When I was a child, my mother would read me stories. In one such story, an ant made an elephant go berserk by entering its trunk. I kept asking myself, “how is it possible that a tiny ant could cause so much pain and suffering to a big and powerful elephant?”
Thirty years later, the story played out one more time. But this time something much smaller than an ant, a virus to be specific, has brought the world to a screeching halt. And like any other story, the story of humans and COVID-19 will play out in three acts, or phases.
Phase 1: The onset of a pandemic
When cases of a flu-like disease ‘of unknown origin’ were first reported in the Chinese manufacturing hub of Wuhan, the world at large did not pay much attention. Now, four months into a global crisis, the virus continues to spread at an unprecedented rate, disrupting social and economic interactions. With national and international authorities enforcing nation-wide lockdowns, supply chains have been severely affected by the impact of COVID-19, forcing businesses to either limit operations or cease them completely.
Enterprises realized, as the crisis escalated, that the most immediate requirement was to ensure the safety of their workforce. But at the same time, there was a need to maintain business continuity and to pandemic-proof their operations. The result was a large-scale adoption of a work-from-home (WFH) culture. Businesses have been compelled to adopt remote work models, almost overnight. This has been a major impact of COVID-19 on the global economy. In fact, a Gartner HR survey found that 88% of organizations have employed immediate remote work policies to keep the workforce safe during the pandemic.
Remote access work is not a new idea, especially with the growing popularity of the gig economy. However, it was far from being a standard concept for most enterprises, mostly seen as a trend amongs new-gen born-digital companies. Traditional organizations had opted to stay away from WFH models. Cloud-based digital workplace platforms have helped organisations ease into a collaborative, virtual work environment and played a major role in maintaining business continuity during the stressful period.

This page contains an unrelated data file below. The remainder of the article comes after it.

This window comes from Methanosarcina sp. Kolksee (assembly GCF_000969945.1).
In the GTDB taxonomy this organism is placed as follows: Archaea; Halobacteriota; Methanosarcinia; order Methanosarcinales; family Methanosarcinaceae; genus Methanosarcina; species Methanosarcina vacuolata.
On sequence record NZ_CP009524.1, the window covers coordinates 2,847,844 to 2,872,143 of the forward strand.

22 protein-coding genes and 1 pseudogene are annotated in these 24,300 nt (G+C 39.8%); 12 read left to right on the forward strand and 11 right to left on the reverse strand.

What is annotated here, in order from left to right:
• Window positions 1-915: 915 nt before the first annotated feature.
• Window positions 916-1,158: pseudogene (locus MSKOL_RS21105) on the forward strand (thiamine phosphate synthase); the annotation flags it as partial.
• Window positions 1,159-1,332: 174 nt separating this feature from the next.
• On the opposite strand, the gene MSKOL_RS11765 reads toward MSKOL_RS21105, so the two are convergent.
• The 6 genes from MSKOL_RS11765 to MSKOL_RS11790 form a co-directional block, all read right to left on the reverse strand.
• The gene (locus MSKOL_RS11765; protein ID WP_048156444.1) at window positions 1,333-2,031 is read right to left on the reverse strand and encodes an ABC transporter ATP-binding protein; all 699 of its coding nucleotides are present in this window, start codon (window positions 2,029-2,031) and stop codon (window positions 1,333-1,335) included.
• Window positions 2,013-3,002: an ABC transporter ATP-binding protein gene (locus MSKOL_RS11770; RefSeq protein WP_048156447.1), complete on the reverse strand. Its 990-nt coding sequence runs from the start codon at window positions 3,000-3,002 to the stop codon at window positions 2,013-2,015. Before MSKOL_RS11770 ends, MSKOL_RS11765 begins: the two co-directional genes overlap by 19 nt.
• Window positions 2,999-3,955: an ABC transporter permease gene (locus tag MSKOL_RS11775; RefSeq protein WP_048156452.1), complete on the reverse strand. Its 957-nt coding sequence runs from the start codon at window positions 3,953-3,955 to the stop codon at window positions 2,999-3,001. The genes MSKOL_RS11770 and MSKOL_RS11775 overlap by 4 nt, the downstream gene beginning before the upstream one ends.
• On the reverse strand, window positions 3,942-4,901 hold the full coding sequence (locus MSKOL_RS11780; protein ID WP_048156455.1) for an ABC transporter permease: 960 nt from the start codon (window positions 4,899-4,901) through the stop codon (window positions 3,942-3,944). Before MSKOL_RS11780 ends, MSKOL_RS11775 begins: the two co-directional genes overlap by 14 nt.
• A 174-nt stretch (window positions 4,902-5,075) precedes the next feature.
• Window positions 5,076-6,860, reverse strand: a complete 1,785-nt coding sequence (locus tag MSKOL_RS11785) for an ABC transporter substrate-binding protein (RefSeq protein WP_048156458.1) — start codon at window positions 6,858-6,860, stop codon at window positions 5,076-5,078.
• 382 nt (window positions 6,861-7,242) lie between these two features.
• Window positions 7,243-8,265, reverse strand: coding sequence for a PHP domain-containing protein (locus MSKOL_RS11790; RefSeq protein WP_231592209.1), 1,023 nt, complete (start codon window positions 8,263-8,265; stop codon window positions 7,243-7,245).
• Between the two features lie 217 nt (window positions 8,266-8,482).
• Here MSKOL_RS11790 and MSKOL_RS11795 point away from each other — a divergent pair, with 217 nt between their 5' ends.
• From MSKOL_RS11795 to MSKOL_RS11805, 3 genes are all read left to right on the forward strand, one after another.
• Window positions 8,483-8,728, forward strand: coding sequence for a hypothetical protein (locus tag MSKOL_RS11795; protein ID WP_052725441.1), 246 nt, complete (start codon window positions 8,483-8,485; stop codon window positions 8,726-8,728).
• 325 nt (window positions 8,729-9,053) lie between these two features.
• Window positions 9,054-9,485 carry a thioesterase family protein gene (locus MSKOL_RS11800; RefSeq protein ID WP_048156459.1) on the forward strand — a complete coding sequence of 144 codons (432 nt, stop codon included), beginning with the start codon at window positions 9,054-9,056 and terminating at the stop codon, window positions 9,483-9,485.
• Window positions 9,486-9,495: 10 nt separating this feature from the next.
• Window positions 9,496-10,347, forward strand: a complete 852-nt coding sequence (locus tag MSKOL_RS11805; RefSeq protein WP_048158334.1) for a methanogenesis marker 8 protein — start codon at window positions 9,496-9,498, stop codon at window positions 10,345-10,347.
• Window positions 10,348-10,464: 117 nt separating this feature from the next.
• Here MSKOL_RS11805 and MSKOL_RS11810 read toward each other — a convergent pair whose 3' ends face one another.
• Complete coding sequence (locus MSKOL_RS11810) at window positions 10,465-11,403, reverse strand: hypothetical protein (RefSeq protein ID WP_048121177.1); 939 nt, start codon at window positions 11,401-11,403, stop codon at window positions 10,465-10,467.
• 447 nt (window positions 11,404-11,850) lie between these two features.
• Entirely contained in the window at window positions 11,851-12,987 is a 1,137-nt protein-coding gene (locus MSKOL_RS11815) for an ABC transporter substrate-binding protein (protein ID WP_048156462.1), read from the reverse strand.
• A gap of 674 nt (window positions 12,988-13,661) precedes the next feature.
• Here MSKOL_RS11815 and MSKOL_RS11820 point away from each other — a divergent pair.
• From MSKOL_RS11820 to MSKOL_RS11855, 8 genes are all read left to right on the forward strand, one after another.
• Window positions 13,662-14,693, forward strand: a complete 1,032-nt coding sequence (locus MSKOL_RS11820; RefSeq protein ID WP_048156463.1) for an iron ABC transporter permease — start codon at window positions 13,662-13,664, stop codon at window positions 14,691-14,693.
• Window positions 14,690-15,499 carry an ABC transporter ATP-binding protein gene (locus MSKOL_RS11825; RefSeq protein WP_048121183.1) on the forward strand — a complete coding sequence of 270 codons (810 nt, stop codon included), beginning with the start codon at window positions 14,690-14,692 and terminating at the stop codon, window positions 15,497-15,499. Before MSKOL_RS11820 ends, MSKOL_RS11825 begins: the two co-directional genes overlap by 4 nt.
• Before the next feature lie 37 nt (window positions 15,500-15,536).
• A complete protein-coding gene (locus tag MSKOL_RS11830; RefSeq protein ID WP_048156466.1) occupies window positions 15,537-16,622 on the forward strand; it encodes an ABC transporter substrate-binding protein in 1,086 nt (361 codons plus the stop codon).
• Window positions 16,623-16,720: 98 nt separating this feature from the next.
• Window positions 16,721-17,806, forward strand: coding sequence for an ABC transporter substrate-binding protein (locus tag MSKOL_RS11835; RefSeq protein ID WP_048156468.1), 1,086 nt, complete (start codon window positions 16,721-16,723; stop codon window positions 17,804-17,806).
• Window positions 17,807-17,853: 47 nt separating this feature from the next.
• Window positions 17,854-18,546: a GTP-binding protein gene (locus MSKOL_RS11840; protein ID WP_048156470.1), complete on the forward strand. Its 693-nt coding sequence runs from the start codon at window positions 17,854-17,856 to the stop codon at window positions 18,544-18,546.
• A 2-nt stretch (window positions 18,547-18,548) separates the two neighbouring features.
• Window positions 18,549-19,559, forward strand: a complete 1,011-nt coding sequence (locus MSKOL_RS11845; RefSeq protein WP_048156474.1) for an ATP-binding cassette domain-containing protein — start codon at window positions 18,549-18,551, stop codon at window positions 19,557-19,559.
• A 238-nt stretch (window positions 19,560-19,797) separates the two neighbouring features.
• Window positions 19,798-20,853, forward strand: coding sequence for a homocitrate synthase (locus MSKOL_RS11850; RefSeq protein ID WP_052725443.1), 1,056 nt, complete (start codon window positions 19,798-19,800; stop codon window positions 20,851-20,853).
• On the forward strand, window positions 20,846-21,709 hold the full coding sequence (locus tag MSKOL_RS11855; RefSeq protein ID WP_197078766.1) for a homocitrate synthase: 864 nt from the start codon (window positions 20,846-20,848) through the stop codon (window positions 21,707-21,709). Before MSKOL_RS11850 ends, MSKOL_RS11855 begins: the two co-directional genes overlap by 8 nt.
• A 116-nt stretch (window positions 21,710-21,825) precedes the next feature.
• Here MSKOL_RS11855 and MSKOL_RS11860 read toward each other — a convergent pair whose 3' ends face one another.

Phase 2: Staying afloat through the crisis
As the crisis unfolded, organizations realized the uncertain longevity of the pandemic. Short-term measures can only go so far in stabilizing operations, and businesses will need to reinvent themselves to stay afloat through this uncertainty. As a result, many businesses are reacting by pivoting their operations to ensure business continuity and revenue generation in the mid-term.
One of the most common trends in this regard has been the repurposing of operations, production, and research and development (R&D) capabilities to support the common cause of fighting the COVID-19 pandemic. For instance, leading textile manufacturers are leveraging their expertise in material sciences to supply personal protective equipment (PPE) to people at the COVID-19 frontline.